If you find any errors or incomplete data in the spreadsheet, please let me know and I will fix it as soon as I am able to.  I hope this helps at least a few people find some cool music that may otherwise have gone unnoticed.  Happy sorting, filtering, and listening!



Free Music Resource: Microsoft Windows Sponsored Songs from ReverbNation

David over at Music Musings already beat me to this post, but this is such a cool giveaway, and its scope so huge, that it deserves to be posted about again.  ReverbNation has launched a new initiative called "Sponsored Songs", in which 1000 songs from 1000 artists are being made available for free download.  The music is kept free by ads that are embedded into the cover art in the MP3s (or M4As, if you choose to download that format); all of the MP3s I've downloaded have a small Windows banner that takes up about one quarter of the cover artwork, and the album for all of them is listed as Microsoft Windows Sponsored Songs.  I guess the assumption here is that enough people actually view the cover art embedded within the files to make it worthwhile for the sponsor; to be honest, I find the press release to be a little on the optimistic side, but at the same time I hope that this program succeeds, because it has the potential to open up some exciting possibilities for free music. 
The first advertiser to participate in Sponsored Songs is Microsoft Windows, with free songs being available from until September 24, 2009.  I am guessing that after that date, another sponsor will take over, perhaps with a new set of songs to download, but there should still be plenty of time to grab anything that interests you there.  The site lacks a search engine, so looking for a particular artist takes a bit of work; you can pick the starting letter of the artist's name and filter the list by a few broad genres (Alternative, Electronica/Dance, Hip Hop, Jazz, Latin, Pop, and Rock), and the list can be sorted alphabetically or by popularity.  While it would be nice to have more options for filtering and sorting, I think that the best way to find the best songs in this giveaway may be good, old fashioned word of mouth.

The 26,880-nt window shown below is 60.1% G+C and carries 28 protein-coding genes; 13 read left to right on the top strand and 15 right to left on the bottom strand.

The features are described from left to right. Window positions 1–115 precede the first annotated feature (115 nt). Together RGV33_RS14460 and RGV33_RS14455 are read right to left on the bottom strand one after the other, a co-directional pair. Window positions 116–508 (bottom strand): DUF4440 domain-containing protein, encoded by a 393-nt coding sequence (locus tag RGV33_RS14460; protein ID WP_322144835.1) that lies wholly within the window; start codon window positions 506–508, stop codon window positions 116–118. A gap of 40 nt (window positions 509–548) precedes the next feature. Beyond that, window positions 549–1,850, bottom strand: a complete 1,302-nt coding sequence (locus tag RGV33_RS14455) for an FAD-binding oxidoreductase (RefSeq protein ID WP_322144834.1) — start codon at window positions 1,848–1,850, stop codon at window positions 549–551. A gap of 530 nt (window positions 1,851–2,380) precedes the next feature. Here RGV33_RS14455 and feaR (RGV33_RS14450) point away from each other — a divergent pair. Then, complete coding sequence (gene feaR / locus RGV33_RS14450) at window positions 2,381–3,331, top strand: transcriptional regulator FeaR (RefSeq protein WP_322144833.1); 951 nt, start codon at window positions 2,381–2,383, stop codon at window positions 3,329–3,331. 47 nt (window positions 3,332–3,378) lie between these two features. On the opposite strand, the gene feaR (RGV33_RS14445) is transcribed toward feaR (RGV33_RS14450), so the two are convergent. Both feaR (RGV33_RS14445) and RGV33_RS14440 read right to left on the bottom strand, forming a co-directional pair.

With that in mind, I'd like to mention a few particularly good songs that I've downloaded.  I've only downloaded about a dozen songs from there so far, mainly from artists that I already recognize, but I'm sure I'll be going back for many more before the offer expires.  Some of my favourite songs so far include Sofia Talvik's beautiful "Burning Fields"; The Lemonheads' "I Just Can't Take It Anymore", a cover of a Gram Parsons song with a great country rock feel that reminds me of Blue Rodeo; Logan's "Goodbye", an excellent hard rock tune that David recommended; and Celldweller's "Ursa Minor (Neutron Mix)", a short but very sweet song that packs a lot of atmosphere and drama into less than 2 minutes.
If anyone comes across anything particularly cool there, please leave a comment here so the readers of this blog and I can check it out.  I'm sure that there are tons of great songs available, so let's hear about them!  Happy listening!

[UPDATE 2009-07-07]
I have created a spreadsheet that lists all of the songs, along with the artist, genre, and location information for each song.  You can access a read-only version of the spreadsheet right here - I hope it helps some cool music to be found!